On the other hand, art really is everywhere in Singapore. Most of the buildings are glorious or inspiring. Landscaping is a priority. Even the establishment of representatives from so many international lands charges the city with excitement, at least for me: I loved seeing signs with multiple languages emblazoned on them, and not just for show! Sculptures everywhere, artifacts of prior, much older cultures everywhere, and why not? If you want to cultivate artists, show everyone you’re proud of them, show off their work, encourage others. Represent the times and nationalities of everyone living here: whatever the current culture is supposed to be, honor the legacies of the people in the homes and working the shops. Show how all roads led here. Of this I approve.
Through more meandering, Rebecca and I found a large synagogue surrounded by an extensive iron fence, lashed with chains in places. We wanted to visit the synagogue, but we couldn’t figure out how to get in, and there was also the chance that it wasn’t open at all. We were touring the city on a Monday, but back home certain restaurants were closed on Mondays, and I had no idea what various religions practiced, on their home turf or in other countries.
Eventually we did find the entrance, and an Indian guard rushed out of a booth (his partner remained behind, watching) and interrogated us on our intent. I think they were looking for anti-Semitic terrorists: if I were better informed on world events, I might have recalled some spate of anti-religious attacks on various centers and temples in Asia, but as it was I had no idea. When we convinced the guards that my wife is Jewish and I harbored no ill intent, we were permitted to tour the grounds. They released the electromagnetic gate and retained our backpack, IDs, and cameras: absolutely no photos of the interior whatsoever. We complied with everything, of course, not wishing to start any fights, and we even got on the guards’s good side with a little light joking, but the rule was inflexible.
Without guides, we were let into Maghain Aboth Synagogue, “the oldest surviving synagogue in Singapore and Southeast Asia.” Now, I’ve never seen Jews knocking from door to door in search of converts. My impression is that you’re born into the religion, and sometimes you can convert to it for cases like marriage, so this place is here to serve the Jewish community that emigrated here. No one handed us literature, no one tried to persuade me to change my ways. In fact, I saw very few people here at all, and most of those I saw weren’t wearing kippahs or payot or anything. I’d guess many of the workers looked Indian or Malay, though I have no idea what an inherently Tamil countenance looks like.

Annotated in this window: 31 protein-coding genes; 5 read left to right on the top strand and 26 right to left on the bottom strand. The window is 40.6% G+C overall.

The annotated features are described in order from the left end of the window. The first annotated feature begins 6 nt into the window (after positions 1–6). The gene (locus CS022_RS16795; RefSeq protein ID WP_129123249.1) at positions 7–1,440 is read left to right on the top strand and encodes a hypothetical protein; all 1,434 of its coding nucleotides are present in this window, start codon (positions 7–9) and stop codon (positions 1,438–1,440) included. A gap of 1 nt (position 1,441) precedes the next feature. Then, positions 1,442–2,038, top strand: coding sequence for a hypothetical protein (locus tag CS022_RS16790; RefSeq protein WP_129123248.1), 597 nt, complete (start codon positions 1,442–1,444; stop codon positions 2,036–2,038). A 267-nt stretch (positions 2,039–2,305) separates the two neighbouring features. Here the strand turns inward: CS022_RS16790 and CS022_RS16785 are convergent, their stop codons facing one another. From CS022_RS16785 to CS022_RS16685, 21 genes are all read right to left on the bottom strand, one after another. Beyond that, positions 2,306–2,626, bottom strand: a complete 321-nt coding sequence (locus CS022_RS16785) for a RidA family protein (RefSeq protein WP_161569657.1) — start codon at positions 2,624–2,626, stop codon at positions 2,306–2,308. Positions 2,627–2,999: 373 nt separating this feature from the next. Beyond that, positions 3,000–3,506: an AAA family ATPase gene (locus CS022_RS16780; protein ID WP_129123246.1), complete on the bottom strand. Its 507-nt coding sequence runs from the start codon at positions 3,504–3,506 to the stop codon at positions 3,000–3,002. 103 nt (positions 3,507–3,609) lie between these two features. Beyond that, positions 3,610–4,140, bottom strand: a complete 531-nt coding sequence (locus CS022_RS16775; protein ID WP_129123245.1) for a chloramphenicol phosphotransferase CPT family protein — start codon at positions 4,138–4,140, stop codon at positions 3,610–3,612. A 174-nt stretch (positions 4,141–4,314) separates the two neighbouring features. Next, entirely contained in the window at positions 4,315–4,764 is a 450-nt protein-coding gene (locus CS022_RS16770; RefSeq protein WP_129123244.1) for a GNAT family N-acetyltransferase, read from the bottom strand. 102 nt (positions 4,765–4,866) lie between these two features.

The synagogue was impressively old. It radiated tradition everywhere, in every panel of dark wood, in the locked cabinets of the library, in the rows flanking the central chamber, the prayer hall. Nothing was simple: even the locks on the cabinets were beautifully worked in silver, and the carving technique on the wood finishes were its own testament of the faithful. That’s how I romanticize it, anyway. Pews were dedicated to (or reserved for) particular benefactors and patrons to the building. All seats faced forward, running along opposite walls and surrounding a raised platform in the center of the room. Without anyone being in here, I had to guess that this platform was reserved for… well, very important rabbis and scholars, but the services were conducted at the large stage at the end of the room, which the platform and all the pews faced—which, in fact, all are oriented toward Jerusalem.
We walked through to the complex’s “Kosher Shop”, which I initially interpreted as their gift shop, but this place is not a mere tourist attraction. One of the attached buildings was named after a philanthropist for the Jewish community, who intended the grounds to serve as a community center for the Jews in Singapore. This was really a kosher supply store and convenience shop.
As we left, Rebecca noted something on the exterior of the building that caused her to note, “Oh, it’s Orthodox!” I didn’t know what it was at the time, but in reading up on the synagogue later, I did find that there were separate entrances for the women into this building, since as we all know, women are filthy disease-carriers. Ah, religion, how you dehumanize.
We retrieved our possessions, thanked the guards, and wandered off. All this walking around and being overwhelmed by world cultures and history meant it was time to chill out in a coffee shop. Coffee Bean & Tea Leaf was right around the corner on Bras Basah Road so we set up there and recaffeinated. Our hotel was conveniently near a number of coffee shops, but it’s restorative to take a break and focus on the familiar, after being overwhelmed by all the stimuli another nation will inundate you with.
Maybe we were primed by the law school nearby, but we got into a debate about law and liberty. Singapore’s a good city in which to do this, since it looks so clean and everything seems to be running in order, yet it’s famous for its punitive fines for multifarious infractions. Sure, there’s no gum on the sidewalk, and that’s great, but it’s not that the people are behaving of their own volition or necessarily respect the community: they dread the repercussions. The intermittent news story reflects the clash of cultures when some Westerner comes stumbling in and tries to pull a prank that would be acceptable in his home nation, some gesture of vandalism or critical speech, only to find himself imprisoned and the subject of a diplomatic fiasco. Can his home nation retrieve him before he suffers vicious corporal punishment?
What’s better: civil liberties or a clean, habitable environment? Why does either have to come at the expense of the other? Is consideration for others such an inherently alien concept to humans?